5. Memphis: Dedric Lawson could be in for a big season and brother K.J. Lawson might see a jump in production as well. The Tigers need Coppin State grad transfer Christian Kessee needs to produce for an unproven backcourt.
6. Temple: The status of senior guard Josh Brown and his surgically-repaired Achilles could be the key for the Owls as they have some intriguing young talent. Freshmen Alani Moore, Quinton Rose and Damion Moore are talented.
7. UCF: Johnny Dawkins has a strong front court in A.J. Davis and 7-foot-6 center Tacko Fall and the Knights get former all-rookie selection B.J. Taylor back from injury.
8. East Carolina: The trio of B.J. Tyson, Caleb White and Kentrell Barkley are talented enough to make this team rise up the standings. The key for the Pirates is consistency in conference play.
9. Tulsa: Coming off the NCAA tournament and 20 wins, Frank Haith has 10 new players on his roster. Rutgers transfer Junior Etou will be expected to help starting wing Pat Birt.
10. South Florida: The loss of four-star freshman Troy Baxter will hurt but sophomore Jahmal McMurray is an all-league candidate who can really score. Transfer Geno Thorpe (Penn State) and Troy Holston Jr. should help.
11. Tulane: New coach Mike Dunleavy has some talent in the form of Malik Morgan and Melvin Frazier but this team needs a lot more talent to compete with the league’s best.
VIDEO: 2017 power forward Isaiah Stokes shatters backboard
As the younger brother of former Tennessee power forward Jarnell Stokes, it shouldn’t come as a surprise that 2017 power forward Isaiah Stokes plays with similar authority. At one point a dual-sport athlete with football also getting attention, the younger Stokes has decided to focus on basketball with a host of high major programs looking to land his commitment. And Thursday afternoon at the adidas Summer Championships in Las Vegas, Stokes displayed the strength and power he’s been known for.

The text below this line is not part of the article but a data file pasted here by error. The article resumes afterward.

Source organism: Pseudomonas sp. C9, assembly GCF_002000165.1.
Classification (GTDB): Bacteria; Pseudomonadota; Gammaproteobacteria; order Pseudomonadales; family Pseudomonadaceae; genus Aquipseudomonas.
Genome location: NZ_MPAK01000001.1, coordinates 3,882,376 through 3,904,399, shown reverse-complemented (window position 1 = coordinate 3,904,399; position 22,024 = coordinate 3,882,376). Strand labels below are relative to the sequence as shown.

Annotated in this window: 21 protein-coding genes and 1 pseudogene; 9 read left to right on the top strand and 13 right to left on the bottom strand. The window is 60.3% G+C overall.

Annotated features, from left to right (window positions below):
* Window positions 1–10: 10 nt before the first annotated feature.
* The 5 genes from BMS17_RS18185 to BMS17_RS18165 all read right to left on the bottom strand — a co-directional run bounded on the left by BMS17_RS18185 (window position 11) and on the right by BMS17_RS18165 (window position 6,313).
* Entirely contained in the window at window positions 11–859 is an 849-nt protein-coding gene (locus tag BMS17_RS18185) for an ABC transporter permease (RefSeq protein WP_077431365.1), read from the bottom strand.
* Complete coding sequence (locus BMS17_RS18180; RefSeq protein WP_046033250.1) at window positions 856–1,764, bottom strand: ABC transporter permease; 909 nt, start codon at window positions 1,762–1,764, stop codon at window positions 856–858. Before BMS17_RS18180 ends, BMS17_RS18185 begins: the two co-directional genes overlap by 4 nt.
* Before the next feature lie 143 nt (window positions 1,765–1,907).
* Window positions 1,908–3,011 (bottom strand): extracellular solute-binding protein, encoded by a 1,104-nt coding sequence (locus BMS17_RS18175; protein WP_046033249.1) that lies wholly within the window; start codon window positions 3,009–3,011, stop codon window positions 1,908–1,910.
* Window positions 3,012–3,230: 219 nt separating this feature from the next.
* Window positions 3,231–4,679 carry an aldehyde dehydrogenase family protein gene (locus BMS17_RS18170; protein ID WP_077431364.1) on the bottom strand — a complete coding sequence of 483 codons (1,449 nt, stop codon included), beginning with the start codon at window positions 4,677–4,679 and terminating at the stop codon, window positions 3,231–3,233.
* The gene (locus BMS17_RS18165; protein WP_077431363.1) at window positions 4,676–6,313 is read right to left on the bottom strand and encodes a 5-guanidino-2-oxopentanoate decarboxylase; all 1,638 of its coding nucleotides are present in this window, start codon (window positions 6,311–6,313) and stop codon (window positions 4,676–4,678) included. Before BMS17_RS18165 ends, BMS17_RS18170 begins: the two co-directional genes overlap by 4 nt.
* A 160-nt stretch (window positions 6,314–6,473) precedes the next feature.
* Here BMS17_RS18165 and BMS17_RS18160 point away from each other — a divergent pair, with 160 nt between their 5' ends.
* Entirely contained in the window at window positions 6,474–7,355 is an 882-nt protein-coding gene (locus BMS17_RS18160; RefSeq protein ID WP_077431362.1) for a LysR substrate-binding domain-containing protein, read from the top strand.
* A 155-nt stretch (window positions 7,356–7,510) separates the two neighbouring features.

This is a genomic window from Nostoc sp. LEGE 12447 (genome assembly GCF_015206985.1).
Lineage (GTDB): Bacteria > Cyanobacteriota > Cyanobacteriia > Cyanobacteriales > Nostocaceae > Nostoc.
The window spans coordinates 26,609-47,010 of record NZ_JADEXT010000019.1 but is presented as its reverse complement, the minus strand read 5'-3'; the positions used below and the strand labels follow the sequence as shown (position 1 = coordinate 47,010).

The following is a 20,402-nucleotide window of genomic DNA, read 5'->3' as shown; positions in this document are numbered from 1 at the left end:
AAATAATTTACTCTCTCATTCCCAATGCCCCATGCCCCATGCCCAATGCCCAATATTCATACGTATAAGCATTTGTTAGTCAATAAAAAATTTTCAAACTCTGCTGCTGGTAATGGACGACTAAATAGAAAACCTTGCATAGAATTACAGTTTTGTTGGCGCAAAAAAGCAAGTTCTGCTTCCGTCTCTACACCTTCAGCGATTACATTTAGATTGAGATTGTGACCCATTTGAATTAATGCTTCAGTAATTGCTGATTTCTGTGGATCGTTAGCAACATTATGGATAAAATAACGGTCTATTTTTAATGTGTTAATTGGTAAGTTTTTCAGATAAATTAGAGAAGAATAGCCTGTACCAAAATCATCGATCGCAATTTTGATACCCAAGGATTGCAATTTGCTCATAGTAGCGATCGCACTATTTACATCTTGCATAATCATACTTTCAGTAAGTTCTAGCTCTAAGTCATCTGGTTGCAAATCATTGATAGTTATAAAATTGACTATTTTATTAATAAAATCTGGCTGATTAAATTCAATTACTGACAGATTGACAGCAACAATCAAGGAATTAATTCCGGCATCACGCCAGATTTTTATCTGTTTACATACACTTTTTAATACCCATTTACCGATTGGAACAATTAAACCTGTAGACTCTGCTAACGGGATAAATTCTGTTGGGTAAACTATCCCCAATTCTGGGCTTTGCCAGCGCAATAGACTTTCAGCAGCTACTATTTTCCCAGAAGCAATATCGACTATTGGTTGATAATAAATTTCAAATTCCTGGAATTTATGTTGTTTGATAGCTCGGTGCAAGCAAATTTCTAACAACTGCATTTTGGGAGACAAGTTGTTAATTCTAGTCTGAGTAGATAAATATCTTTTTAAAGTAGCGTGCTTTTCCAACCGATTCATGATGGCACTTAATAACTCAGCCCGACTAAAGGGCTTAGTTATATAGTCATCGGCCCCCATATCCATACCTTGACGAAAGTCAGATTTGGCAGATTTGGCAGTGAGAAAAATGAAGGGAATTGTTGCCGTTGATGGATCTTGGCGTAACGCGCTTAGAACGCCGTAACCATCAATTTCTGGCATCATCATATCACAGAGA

Late in the M33M Elite program’s win over the Iowa Barnstormers, Stokes threw down a two-handed dunk that shattered the backboard and can be seen above. Stokes fell onto the chards of glass that accumulated under the basket, and he needed three stitches to close up a wound on his left pinky finger. Stokes told ESPN.com that while he had intentions of breaking the backboard, he “didn’t think I’d be able to do it.”
Games on that court were delayed for a couple hours due to the clean-up process and the need to bring in a replacement basket. According to ESPN.com Stokes is down to five schools: Memphis, Tennessee, Florida, Iowa State and South Carolina.
Memphis forward Lawson to return for sophomore season
Less than a week after going through the NBA Draft Combine, one of the most productive freshmen in the country last season has decided to return for his sophomore campaign.
Memphis forward Dedric Lawson, who earlier this spring went back and forth on whether or not to enter his name into the Draft (his father’s status on staff could have played a role in that), will return to school to play for new head coach Tubby Smith. Lawson’s decision was first reported by CBSSports.com.
Last season Lawson averaged 15.8 points and 9.3 rebounds per game, earning American Athletic Conference Rookie of the Year honors as a result. With head coach Josh Pastner leaving for Georgia Tech the question many had was what would happen with Lawson’s father, who was an assistant each of the last two seasons, when Smith was hired from Texas Tech.
Ultimately the changing of an NCAA rule allowed Smith to reassign the elder Lawson to keep him in the fold, albeit in a non-coaching role. Dedric went on to go through the pre-Draft process to get feedback from NBA scouts and executives, with the decision being made that another year in college would be best for him. Lawson’s return gives Memphis a clear go-to option offensively, and he has the talent to (at minimum) make a run at conference Player of the Year honors in 2016-17.